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The latest move in a high-stakes Monopoly game — where city officials and developers use properties, unions and people seeking shelter as pieces — has put Midtown’s Paramount Hotel in the spotlight.

The Paramount Hotel on W46th Street is getting ready to reopen in the fall. Photo: Phil O’Brien

A historic, French Renaissance-style hotel constructed in 1927, the Paramount closed in March 2020 and has yet to reopen, despite New Yoirk City hotel occupancy being at 87 percent of pre-pandemic levels. According to Crain’s New York Business, Paramount building owner, developer Aby Rosen of RFR Realty, was interested in potentially converting the nearly 600-room hotel into below-market residential units by way of selling the property to supportive housing organization Breaking Ground

In February, Breaking Ground made an application to Community Board 5 for the conversion of the Paramount Hotel into 510 supportive housing units, with approximately 60% for special needs homeless singles and 40% for low-income single adults. The plan also included a 136-bed Safe Haven — a transitional residential program for street homeless single adults. After public notices appeared on lampposts around the hotel and nearby Restaurant Row, there was local opposition and the application was withdrawn from the agenda of the CB5 Land Use, Housing and Zoning Committee.

Public notices appeared in February 2022 with plans for Breaking Ground to change the use of the Paramount Hotel — they were hastily withdrawn. Photo: Phil O’Brien

Rosen and RFR sold another property, a Jehovah’s Witnesses hotel at 90 Sands Street in DUMBO to Breaking Ground in 2018, but a deal on the Paramount has not been inked. City officials passed a law in October 2021 mandating that hotels not yet reopened pay a severance of $500 per employee per week or $15,000 per employee, leaving exceptions for hotels in the process of renovation or conversion to other uses. The Paramount, not currently open, has also not been deemed for conversion — in part due to resistance from the Hotel and Gaming Trades Council, the union for hotel workers of New York and New Jersey. 

Under the Housing Our Neighbors With Dignity Act (HONDA), signed into law in 2021, hotels to be converted into housing must gain approval for any changes made from the hotel workers union and buy out workers to end their contract. Hotel and Gaming Trades Council President Rich Maroko says that, while the union supports the HONDA program, the hotel is in a prime tourist area of Midtown Manhattan and should reopen, allowing 170 Paramount workers to keep their jobs.

Hell’s Kitchen and Midtown hotels are part of a high-stakes game in New York City.

Maroko told W42ST: “After more than two devastating years of COVID, preserving and bringing back high-quality hospitality jobs is key to rebuilding New York’s tourism industry. We’re pleased that the Paramount will be reopening this fall, giving 170 hotel workers the ability to return to work and put food on the table for their families. We are also proud of our work advocating for smart conversion policies that support the creation of affordable housing, which should never have to come at the expense of permanent hospitality jobs that working class New Yorkers rely on. Having seen the thousands of hotel workers brought to the brink of financial disaster from hotel closures, any opportunity we have to protect hotel jobs is one we unapologetically take with great pride and the distinct purpose of helping the city’s hospitality industry fully and fairly recover.”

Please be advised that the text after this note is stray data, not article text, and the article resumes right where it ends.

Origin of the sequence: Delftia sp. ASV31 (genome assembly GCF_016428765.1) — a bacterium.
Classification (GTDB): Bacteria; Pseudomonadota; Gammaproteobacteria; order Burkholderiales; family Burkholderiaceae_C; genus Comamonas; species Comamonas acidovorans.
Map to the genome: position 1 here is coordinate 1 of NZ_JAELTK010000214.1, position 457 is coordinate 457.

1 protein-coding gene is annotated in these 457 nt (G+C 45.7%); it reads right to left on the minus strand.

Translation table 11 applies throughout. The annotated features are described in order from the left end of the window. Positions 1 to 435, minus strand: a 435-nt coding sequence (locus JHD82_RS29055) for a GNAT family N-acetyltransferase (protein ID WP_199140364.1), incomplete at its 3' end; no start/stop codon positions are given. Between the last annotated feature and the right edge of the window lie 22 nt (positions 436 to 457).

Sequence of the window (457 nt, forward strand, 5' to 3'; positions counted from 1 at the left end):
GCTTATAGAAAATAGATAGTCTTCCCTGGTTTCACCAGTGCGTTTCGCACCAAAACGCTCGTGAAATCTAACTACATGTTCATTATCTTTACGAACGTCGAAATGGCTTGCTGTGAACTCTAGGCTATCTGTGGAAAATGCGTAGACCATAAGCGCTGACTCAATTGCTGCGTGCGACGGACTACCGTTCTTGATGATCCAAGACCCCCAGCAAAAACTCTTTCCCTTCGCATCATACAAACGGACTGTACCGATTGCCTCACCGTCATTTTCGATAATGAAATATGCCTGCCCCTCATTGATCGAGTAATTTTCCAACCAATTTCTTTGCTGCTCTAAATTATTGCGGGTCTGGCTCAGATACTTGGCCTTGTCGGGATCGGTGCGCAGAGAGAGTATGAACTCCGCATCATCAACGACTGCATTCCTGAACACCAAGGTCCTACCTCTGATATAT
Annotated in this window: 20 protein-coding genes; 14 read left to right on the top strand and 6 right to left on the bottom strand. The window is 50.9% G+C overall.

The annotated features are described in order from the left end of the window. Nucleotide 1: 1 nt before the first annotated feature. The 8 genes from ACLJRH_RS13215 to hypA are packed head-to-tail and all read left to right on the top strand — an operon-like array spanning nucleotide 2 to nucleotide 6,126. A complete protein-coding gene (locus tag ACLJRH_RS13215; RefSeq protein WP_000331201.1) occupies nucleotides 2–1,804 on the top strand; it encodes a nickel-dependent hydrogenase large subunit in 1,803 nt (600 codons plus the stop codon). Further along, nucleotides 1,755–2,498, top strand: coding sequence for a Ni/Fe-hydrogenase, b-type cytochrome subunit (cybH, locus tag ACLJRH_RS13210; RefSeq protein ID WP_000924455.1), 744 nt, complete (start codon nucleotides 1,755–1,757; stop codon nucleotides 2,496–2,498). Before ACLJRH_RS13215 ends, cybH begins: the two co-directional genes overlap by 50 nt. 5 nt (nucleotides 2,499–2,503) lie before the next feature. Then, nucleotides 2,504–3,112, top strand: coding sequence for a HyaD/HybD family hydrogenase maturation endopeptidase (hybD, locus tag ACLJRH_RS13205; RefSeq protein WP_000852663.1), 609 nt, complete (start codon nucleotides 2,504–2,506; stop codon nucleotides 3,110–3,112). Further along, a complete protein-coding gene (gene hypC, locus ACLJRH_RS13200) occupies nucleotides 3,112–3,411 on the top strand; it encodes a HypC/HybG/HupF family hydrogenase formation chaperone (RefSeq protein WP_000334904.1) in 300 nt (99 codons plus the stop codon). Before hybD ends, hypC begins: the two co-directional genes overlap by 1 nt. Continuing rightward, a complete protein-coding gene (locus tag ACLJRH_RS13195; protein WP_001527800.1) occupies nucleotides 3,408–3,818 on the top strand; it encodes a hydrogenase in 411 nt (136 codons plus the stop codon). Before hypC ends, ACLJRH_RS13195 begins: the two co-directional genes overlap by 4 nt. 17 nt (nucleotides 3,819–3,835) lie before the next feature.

In an opinion piece for Gotham Gazette in February 2022, Breaking Ground CEO Brenda Rosen countered that the neighborhood had benefitted from similar hotel to housing conversions. She wrote: “In the early ‘90s, Midtown was riddled with the same issues of violence and homelessness. In 1990, Breaking Ground bought and converted as-of-right the former Times Square Hotel into 652 units of affordable and supportive housing for homeless and low-income men and women. We anchored this building with a robust on-site social services program, which has consistently delivered crucial assistance to meet each resident’s needs — from treating their chronic issues to getting access to healthcare and helping with job placement – and that has resulted in 98% of its residents remaining housed year after year.”

In 1990, Breaking Ground bought and converted the former Times Square Hotel into 652 units of affordable and supportive housing for homeless and low-income men and women. Photo: Phil O’Brien

Rosen argued that “The Paramount Hotel and the Hudson River Hotel are two examples of existing, vacant Midtown buildings that could quickly result in several hundred homes for those living unsheltered on the streets of Midtown and others in need of stable housing with services.”

While they haven’t been converted into permanent housing, several other hotels in Midtown have already been temporarily repurposed as homeless shelters. However, not all hotels face a future in the hospitality industry or as housing. The Hotel Pennsylvania is now being demolished to make way for Vornado property PENN15 (but not before catching fire). It was previously repurposed as a homeless shelter before being shuttered.

The Skyline Hotel getting ready to take in families in June 2022. Photo Phil O’Brien

In Hell’s Kitchen, the Travel Inn on W42nd Street (just west of 10th Avenue) began this month to house homeless New Yorkers with health complications (after a previous stint as a temporary shelter for families) and the Skyline Hotel welcomed 300 families to its 10th Avenue rooms in June. ​ The Washington Jefferson Hotel on W51st Street and the Holiday Inn on W48th Street, the Comfort Inn on W44th St, the Cachet Hotel on W42nd Street and The Watson on W57th Street (as well as many other Midtown hotels) also served as temporary shelters during the pandemic. Though the Washington Jefferson, Cachet, Holiday Inn and Comfort Inn have since resumed operations as hotels. The Watson remains shuttered “until further notice” and has undergone a change of ownership.